The first time you run this command, it will take a long time to complete, possibly 15-20 minutes or more. Future runs will be much shorter.
The Robotic Operating System
In this class, we are going to be using the Robotic Operating System (ROS). ROS is a sophisticated and open source framework of software libraries, simulators, and development tools that help us to quickly and effectively build robot systems. Why are we learning ROS? Well, ROS has become the de-facto standard for the robotics community and is one of the enablers of the current robotic revolution, so what we learn in this class (a small portion of ROS) will be valuable regardless of what direction your future takes you. Another reason to use ROS is that you will join an active community that constantly invents new robots (in the hundreds), provides new packages to cover the latest emerging algorithms and paradigms, and give us tons of documentation, answers, and support (thousands of contributors!). Take a look at the wide range of robots that use ROS below (or the whole list):
This lab is structured into two sections. The first shows you how to set up the Docker container that we will be using for all labs in this course (more info about Docker below). This section aims to teach:
- What Docker is and why we use it.
- How to install a Docker container that includes ROS.
- How to run basic ROS commands in the Docker container.
The second part of the lab aims at teaching you the basics of building ROS-based systems and tooling. More specifically it aims to teach you how to:
- Compile ROS code.
- Launch ROS files.
- Use ROS tools.
Getting a Machine with ROS
ROS is mainly developed on the Linux-Ubuntu operating system, and to build the labs for this course you will need to have access to an Ubuntu environment. If you were to work day-to-day in ROS, you would likely have a whole desktop work machine that only runs Ubuntu (and several of the TAs do!), but you may be using another operating system like macOS or Windows and not have the ability to change your system operating system easily.
Docker allows us to solve this problem by creating an isolated Ubuntu environment that we can run from inside another operating system. Although we will use Docker to create and configure an Ubuntu environment, Docker can be used for many different operating systems and configurations.
More specifically, Docker allows us to create
images, a blueprint that tells Docker exactly how we need the Ubuntu system configured. This is especially useful in this case, because the teaching staff can guarantee that each student’s environment is exactly the same; more generally, any time you need to make sure you have a repeatable, consistent environment, Docker can help. Docker then lets us use these images to build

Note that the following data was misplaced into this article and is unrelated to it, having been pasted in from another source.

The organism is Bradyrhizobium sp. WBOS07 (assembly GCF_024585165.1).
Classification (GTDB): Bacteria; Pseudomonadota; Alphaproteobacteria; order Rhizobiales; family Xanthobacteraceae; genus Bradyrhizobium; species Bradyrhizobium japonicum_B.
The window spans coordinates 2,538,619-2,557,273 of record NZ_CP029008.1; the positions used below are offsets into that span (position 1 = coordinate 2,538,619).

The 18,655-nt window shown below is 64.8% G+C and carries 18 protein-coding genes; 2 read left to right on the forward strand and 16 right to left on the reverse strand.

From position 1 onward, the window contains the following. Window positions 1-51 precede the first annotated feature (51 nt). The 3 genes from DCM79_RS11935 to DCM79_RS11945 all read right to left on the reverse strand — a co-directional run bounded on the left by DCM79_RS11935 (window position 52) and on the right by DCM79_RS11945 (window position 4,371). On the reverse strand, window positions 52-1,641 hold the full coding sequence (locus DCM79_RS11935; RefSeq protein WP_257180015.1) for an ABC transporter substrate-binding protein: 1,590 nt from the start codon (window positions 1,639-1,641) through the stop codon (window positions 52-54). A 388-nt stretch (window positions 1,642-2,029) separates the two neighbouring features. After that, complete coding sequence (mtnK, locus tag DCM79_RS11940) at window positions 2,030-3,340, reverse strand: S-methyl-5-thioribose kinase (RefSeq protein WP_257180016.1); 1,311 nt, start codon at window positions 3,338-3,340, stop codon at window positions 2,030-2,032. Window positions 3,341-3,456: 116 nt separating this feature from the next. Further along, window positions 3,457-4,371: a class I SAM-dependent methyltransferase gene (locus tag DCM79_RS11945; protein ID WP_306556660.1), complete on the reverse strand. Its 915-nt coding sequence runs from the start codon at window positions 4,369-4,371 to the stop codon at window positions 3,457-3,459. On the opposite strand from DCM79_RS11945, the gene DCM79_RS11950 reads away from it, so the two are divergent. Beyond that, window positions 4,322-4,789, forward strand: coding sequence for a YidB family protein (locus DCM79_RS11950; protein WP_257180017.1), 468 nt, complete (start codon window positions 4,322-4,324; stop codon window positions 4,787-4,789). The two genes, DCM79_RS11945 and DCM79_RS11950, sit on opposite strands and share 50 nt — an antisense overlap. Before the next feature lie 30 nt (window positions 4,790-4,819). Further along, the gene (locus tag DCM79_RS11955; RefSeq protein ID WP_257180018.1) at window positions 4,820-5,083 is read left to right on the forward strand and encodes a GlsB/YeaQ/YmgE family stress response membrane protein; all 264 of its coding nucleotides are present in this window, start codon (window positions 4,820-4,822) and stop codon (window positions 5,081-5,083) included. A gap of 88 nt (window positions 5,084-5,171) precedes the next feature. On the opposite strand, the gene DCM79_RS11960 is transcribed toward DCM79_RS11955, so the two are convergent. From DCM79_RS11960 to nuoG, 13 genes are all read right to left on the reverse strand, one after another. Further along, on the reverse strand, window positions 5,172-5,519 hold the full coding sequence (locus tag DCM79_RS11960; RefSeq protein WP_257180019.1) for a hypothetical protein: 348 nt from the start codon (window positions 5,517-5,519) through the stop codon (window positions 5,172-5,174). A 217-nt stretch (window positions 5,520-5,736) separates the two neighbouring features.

containers that we can run, starting the Ubuntu system.
You can think of this as a small virtual machine running inside of your machine. For more information about Docker, refer to their documentation here, though we will explain the necessary commands you need for the labs as we go.
Thus, to get started you first need to install Docker and set up the provided Docker image that will allow you to start developing in ROS. The set-up process is outlined below:
Docker itself is a program that bridges the gap between the container and your machine. We will start by installing Docker for your machine. See the below section corresponding to your machine’s operating system.
Follow the instructions here.
Follow the instructions here. Note that if you are using one of the new M1 or M2 macs, you will need to select the appropriate option
Mac with Apple chip.
Follow the instructions here.
Windows has the
Windows Subsystem for Linux which Docker can use to speed up and more easily run containers. We strongly recommend using WSL2 if your machine supports it (see requirements in the
WSL 2 backend tab); otherwise, you will need to use the
Verifying your Docker Installation
Once you have Docker installed, you will need to ensure that it is started. You can configure Docker Desktop to start when your computer starts for convenience. However, if you do not want it to run all the time, you will need to remember to start it each time you want to run Docker.
Once Docker has started, verify that it is working correctly by running this small Hello World demo. Open a terminal and run:
docker run hello-world
You should see an output similar to this: